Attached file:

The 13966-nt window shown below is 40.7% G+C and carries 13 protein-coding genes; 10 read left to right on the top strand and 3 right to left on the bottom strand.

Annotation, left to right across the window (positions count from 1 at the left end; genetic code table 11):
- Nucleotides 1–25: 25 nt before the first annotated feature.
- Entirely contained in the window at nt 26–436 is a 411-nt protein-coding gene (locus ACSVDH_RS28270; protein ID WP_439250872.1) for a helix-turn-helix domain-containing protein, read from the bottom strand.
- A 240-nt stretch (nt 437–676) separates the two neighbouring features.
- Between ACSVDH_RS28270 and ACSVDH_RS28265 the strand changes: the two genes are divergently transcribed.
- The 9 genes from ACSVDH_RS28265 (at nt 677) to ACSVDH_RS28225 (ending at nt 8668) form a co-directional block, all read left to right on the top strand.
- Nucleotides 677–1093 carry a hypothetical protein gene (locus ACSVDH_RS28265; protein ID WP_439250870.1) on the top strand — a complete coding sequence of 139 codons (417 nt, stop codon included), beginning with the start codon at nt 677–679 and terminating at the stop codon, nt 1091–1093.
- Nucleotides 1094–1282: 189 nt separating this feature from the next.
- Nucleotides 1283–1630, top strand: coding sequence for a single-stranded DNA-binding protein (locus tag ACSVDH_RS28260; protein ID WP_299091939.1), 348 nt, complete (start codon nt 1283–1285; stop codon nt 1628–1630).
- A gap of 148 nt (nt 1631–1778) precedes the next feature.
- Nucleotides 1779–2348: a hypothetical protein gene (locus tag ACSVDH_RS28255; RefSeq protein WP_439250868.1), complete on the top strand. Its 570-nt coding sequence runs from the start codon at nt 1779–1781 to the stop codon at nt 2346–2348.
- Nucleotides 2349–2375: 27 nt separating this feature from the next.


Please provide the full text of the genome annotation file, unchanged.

The 13966-nt window shown below is 40.7% G+C and carries 13 protein-coding genes; 10 read left to right on the top strand and 3 right to left on the bottom strand.

Annotation, left to right across the window (positions count from 1 at the left end; genetic code table 11):
- Nucleotides 1–25: 25 nt before the first annotated feature.
- Entirely contained in the window at nt 26–436 is a 411-nt protein-coding gene (locus ACSVDH_RS28270; protein ID WP_439250872.1) for a helix-turn-helix domain-containing protein, read from the bottom strand.
- A 240-nt stretch (nt 437–676) separates the two neighbouring features.
- Between ACSVDH_RS28270 and ACSVDH_RS28265 the strand changes: the two genes are divergently transcribed.
- The 9 genes from ACSVDH_RS28265 (at nt 677) to ACSVDH_RS28225 (ending at nt 8668) form a co-directional block, all read left to right on the top strand.
- Nucleotides 677–1093 carry a hypothetical protein gene (locus ACSVDH_RS28265; protein ID WP_439250870.1) on the top strand — a complete coding sequence of 139 codons (417 nt, stop codon included), beginning with the start codon at nt 677–679 and terminating at the stop codon, nt 1091–1093.
- Nucleotides 1094–1282: 189 nt separating this feature from the next.
- Nucleotides 1283–1630, top strand: coding sequence for a single-stranded DNA-binding protein (locus tag ACSVDH_RS28260; protein ID WP_299091939.1), 348 nt, complete (start codon nt 1283–1285; stop codon nt 1628–1630).
- A gap of 148 nt (nt 1631–1778) precedes the next feature.
- Nucleotides 1779–2348: a hypothetical protein gene (locus tag ACSVDH_RS28255; RefSeq protein WP_439250868.1), complete on the top strand. Its 570-nt coding sequence runs from the start codon at nt 1779–1781 to the stop codon at nt 2346–2348.
- Nucleotides 2349–2375: 27 nt separating this feature from the next.